We remember Bob Duggan — acupuncturist, teacher, visionary

Bob Duggan, acupuncturist, teacher, and visionary, died a little over a year ago. In the time since, the world has changed by his absence. We are all deprived of his wisdom and his leadership. Acupuncturists, patients, SOPHIA students (School of Philosophy and Healing in Action), the community at Penn North Neighborhood Center, to name a few, have lost a mentor. I learned a different way of being in this world when I worked with Bob for many years at Tai Sophia Institute (now MUIH). 

Bob’s accomplishments were many, but his impact was in how he changed the world for the better, one person at a time. His promise to all of us was that in his presence, “life will show up as a warm, creative, vision of the future.”  Here is a small glimpse of that vision, a selection of Bob’s writings and speakings, and a couple stories about him. 

Bob Duggan, Founder and President Emeritus, Maryland University of Integrative Health [EXCERPT]

Bob was a true pioneer in the field of integrative health and an assertive voice for wellness in America. He served as an educator, acupuncture practitioner, author, thought leader, and advocate, as well as an advisor to policymakers and organizations. . . .

Bob earned a master’s degree in human relations and community studies from New York University and a master’s degree in moral theology from St. Joseph’s Seminary in New York.  His master’s qualification in acupuncture was from the College of Traditional Chinese Acupuncture in the United Kingdom. Before focusing on health as a profession and a calling, Bob served as a priest in the U.S. and abroad.

Mentored from an early age by Ivan Illich, Bob often attributed his ability to challenge common assumptions and remain curious to Illich’s influence. This quote from Illich was highlighted in one of Bob’s books and was evidenced in much of Bob’s work: “In every society the dominant image of death determines the prevalent concept of health.” Continue reading We remember Bob Duggan — acupuncturist, teacher, visionary

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It shouldn’t have happened

Fifteen year old Grace McComas committed suicide in 2012. Her story is one of how the Howard County community failed this child and family.  First and foremost, it was a flagrant example of an institution that’s intended to serve the people, putting the administration first rather than the interests of this child and family.  But we all played a role. And we have an opportunity to make it right.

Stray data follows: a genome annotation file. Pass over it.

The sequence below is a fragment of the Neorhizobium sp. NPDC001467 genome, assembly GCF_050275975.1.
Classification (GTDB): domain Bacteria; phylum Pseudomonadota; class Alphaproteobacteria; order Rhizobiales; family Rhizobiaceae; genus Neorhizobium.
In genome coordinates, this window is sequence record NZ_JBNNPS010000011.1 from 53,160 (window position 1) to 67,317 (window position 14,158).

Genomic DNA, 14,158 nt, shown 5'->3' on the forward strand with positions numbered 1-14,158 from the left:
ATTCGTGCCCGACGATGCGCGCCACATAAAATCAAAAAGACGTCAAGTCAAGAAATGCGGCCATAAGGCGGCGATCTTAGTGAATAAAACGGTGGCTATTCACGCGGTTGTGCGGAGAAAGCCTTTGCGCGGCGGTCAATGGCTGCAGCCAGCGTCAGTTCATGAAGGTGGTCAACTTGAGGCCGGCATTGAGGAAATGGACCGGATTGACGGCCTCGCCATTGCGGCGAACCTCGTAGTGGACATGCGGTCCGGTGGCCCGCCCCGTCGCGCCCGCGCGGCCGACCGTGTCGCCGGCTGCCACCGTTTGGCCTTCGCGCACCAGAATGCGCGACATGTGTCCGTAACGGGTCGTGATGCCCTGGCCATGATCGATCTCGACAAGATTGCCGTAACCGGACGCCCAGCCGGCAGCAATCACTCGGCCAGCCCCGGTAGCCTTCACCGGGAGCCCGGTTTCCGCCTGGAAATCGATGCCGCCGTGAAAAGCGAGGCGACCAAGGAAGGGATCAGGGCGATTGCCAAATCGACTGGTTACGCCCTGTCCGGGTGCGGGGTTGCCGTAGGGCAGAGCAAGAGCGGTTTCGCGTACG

Julia McCready, our guest blogger, is a Howard County Educator with a knowledge and wisdom about Grace’s story.  She posts daily at http://villagegreentownsquared.blogspot.com/

Sharing the Story

by Julia McCready (Friday, July 7, 2017)

In the Spring of 2012 the Glenelg High School community was rocked by the suicide of a sophomore named Grace McComas. She took her life in response to a drug-assisted rape by a fellow student and the subsequent cyber-bullying from members of that same community when she spoke out and sought justice.

In a school of approximately 1200 students, how many do you suppose knew what was going on?

How many knew because they were participating in the bullying?

How many knew and tried to help?

How many knew and did nothing?

How many knew nothing at all?

In the time since her daughter’s death Christine McComas has fought to raise awareness of sexual assault, cyber-bullying, and has worked unceasingly to get her daughters complete school records from the year that she died. The response to her efforts has often been disappointing.

Continue reading It shouldn’t have happened

Current Status of Charter Schools in Maryland

Public Charter Schools have the potential to improve our education of elementary and secondary school students. I’ve learned this from my work the last eight years facilitating more effective financial management of these schools. It is disappointing, therefore, that Maryland/Howard County has made so little commitment to Public Charter Schools.  It is equally troubling that there is not better understanding of  what charter schools are. 

I have found that the agencies operating Charter Schools, like the nonprofit world in general, range from ineffective but well-intentioned, to cutting edge and well-managed. The former schools need to be closed by the authorizer. The latter need to be replicated for the good of all our kids. But there are real obstacles to charter schools achieving their potential in Maryland. Here’s a primer on what Charter Schools are all about.

Continue reading Current Status of Charter Schools in Maryland